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Chronic cough is a persistent cough

A chronic cough is a persistent cough that lasts for eight weeks or longer in adults, or four weeks or longer in children. It is a common symptom of various underlying conditions and can significantly impact a person’s quality of life. Identifying the cause of the cough is crucial for appropriate management and treatment.

Causes of Chronic Cough

  • Upper Airway Cough Syndrome (UACS): UACS, previously known as postnasal drip syndrome, occurs when excessive mucus production or irritation in the nasal passages and sinuses triggers a cough reflex.
  • Asthma: Asthma is a chronic respiratory condition characterized by inflammation and narrowing of the airways. Coughing is a common symptom, especially during asthma attacks or when triggered by specific allergens or irritants.
  • Gastroesophageal Reflux Disease (GERD): GERD is a condition in which stomach acid flows back into the esophagus, causing irritation and triggering a chronic cough. It is often worse at night or after meals.
  • Chronic Bronchitis: Chronic bronchitis, a form of chronic obstructive pulmonary disease (COPD), involves persistent inflammation of the bronchial tubes. A chronic cough with phlegm production is a key symptom.
  • Medications: Certain medications, such as angiotensin-converting enzyme (ACE) inhibitors used for high blood pressure, can cause a persistent cough as a side effect.
  • Respiratory Infections: Chronic cough can result from recurrent respiratory infections, such as bronchitis, pneumonia, or pertussis (whooping cough). You can buy cough medicines or other medications like alp tablet online through oladoc.
  • Interstitial Lung Disease (ILD): ILD refers to a group of lung disorders characterized by inflammation and scarring of lung tissue. Chronic cough can be a symptom of ILD.
  • Lung Cancer: A persistent cough can be an early symptom of lung cancer. It is essential to consider this possibility, particularly in individuals with risk factors like smoking or exposure to environmental carcinogens.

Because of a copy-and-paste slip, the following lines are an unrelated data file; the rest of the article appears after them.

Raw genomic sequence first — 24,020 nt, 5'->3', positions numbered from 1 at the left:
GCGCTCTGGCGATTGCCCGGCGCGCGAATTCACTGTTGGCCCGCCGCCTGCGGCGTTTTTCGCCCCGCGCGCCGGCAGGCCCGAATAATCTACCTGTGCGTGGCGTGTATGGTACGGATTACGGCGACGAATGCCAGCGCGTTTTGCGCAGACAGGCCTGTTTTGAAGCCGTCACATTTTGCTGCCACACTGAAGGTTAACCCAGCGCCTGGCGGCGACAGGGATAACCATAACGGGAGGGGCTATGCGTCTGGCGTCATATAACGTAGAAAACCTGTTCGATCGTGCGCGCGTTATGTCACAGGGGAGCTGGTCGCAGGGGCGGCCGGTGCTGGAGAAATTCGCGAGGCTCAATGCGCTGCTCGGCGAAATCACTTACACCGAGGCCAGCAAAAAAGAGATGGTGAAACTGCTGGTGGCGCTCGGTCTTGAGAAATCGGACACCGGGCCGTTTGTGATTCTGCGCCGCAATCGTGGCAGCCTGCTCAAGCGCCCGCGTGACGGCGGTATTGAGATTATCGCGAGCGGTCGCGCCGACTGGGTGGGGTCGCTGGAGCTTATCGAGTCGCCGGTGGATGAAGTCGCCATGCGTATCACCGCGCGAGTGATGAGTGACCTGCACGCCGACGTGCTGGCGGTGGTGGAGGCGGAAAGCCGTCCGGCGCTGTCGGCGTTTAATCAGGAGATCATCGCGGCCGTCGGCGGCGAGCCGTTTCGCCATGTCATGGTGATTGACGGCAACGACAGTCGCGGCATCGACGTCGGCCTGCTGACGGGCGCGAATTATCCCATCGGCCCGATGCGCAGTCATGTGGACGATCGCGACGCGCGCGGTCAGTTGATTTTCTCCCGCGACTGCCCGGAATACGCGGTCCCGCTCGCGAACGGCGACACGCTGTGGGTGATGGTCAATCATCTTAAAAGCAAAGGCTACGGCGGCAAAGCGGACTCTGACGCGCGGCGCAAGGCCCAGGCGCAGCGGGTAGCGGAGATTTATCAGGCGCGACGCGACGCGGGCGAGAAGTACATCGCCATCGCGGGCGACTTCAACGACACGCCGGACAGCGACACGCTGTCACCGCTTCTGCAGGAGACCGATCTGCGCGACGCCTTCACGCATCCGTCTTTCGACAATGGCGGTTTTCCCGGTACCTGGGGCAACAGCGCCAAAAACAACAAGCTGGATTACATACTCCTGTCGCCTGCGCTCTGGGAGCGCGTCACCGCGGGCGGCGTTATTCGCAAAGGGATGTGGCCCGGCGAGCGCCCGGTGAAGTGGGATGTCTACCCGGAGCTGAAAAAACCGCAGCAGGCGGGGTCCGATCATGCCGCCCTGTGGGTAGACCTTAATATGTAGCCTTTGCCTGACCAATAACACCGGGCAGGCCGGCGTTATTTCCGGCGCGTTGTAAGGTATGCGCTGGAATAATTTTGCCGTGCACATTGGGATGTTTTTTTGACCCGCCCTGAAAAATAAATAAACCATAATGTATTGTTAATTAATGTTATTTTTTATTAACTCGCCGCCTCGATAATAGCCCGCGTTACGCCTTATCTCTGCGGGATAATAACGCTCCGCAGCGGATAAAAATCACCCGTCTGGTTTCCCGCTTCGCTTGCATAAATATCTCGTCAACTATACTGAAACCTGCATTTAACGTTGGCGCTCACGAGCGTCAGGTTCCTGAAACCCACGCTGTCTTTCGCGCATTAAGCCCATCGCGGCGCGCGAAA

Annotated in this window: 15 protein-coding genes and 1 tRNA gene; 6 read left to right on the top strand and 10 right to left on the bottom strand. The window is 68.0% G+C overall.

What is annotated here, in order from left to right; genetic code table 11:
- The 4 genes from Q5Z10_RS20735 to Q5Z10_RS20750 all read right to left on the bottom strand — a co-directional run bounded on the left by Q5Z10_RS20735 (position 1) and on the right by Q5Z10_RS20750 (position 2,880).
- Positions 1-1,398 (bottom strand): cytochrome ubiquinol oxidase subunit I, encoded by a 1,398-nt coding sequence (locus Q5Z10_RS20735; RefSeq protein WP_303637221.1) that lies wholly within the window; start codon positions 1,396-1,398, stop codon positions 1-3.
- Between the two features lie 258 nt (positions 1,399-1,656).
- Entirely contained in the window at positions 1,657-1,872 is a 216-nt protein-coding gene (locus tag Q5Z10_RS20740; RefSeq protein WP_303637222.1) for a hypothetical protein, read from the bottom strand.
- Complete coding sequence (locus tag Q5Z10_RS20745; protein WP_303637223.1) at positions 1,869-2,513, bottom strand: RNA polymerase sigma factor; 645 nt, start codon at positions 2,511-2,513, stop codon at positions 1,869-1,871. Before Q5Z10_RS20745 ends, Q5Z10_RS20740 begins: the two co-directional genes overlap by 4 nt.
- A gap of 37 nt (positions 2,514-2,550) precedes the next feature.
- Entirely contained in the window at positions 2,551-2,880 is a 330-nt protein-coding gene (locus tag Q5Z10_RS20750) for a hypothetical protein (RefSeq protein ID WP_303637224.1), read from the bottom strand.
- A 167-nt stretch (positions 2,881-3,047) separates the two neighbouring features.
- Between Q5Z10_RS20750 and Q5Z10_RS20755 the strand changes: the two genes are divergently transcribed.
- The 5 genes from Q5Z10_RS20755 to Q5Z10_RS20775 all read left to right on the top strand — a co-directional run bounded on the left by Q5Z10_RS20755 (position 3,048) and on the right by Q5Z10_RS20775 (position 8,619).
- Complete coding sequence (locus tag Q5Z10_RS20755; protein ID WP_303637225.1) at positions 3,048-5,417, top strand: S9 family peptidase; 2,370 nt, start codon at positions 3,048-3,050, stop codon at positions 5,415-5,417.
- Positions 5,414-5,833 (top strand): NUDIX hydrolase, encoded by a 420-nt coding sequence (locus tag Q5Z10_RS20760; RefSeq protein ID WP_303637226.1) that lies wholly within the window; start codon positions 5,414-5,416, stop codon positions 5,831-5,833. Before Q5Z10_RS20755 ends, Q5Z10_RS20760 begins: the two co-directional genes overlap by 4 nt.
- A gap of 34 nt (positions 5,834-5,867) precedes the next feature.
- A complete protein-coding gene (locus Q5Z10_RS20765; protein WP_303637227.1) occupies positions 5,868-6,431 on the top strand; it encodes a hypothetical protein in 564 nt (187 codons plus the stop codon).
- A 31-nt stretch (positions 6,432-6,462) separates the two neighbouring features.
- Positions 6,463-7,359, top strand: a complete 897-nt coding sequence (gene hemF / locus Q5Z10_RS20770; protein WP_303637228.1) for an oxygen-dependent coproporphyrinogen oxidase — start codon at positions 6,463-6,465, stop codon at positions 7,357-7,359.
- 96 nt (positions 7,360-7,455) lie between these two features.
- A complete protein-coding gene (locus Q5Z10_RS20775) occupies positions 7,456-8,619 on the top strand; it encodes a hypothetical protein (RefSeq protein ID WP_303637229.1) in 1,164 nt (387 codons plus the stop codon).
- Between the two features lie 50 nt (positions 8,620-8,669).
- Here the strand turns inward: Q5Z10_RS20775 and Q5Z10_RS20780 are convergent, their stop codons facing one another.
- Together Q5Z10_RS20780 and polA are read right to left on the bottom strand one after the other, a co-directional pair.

Evaluation and Treatment

  • Medical History and Physical Examination: The healthcare provider will assess the duration and characteristics of the cough, as well as any associated symptoms or triggers. A physical examination may help identify clues to the underlying cause.
  • Diagnostic Tests: Additional tests may include spirometry, chest X-ray or CT scan, allergy testing, sputum analysis, or bronchoscopy to evaluate the airways and rule out specific conditions.


The treatment of chronic cough depends on the underlying cause:

  • Asthma: Inhalers and other asthma medications can help manage symptoms and control coughing.
  • GERD: Lifestyle modifications, such as dietary changes and elevating the head while sleeping, along with medications to reduce stomach acid, are often recommended.
  • Chronic Bronchitis: Bronchodilators, inhaled steroids, and pulmonary rehabilitation may be prescribed to manage symptoms and improve lung function.
  • Medication-induced Cough: Switching medications or adjusting the dosage may alleviate the cough.
  • Other Causes: Treatment will depend on the specific underlying condition identified through diagnostic tests.

Cough Management

Regardless of the cause, certain measures can help alleviate cough symptoms, such as staying hydrated, avoiding irritants like smoke or strong odors, using cough lozenges or honey, and employing proper cough etiquette. Your doctor may also prescribe certain cough syrups like acefyl syrup to ease your symptoms.


A chronic cough is a persistent cough lasting eight weeks or longer in adults, or four weeks or longer in children. It can result from various underlying conditions, including UACS, asthma, GERD, chronic bronchitis, or medications, etc.

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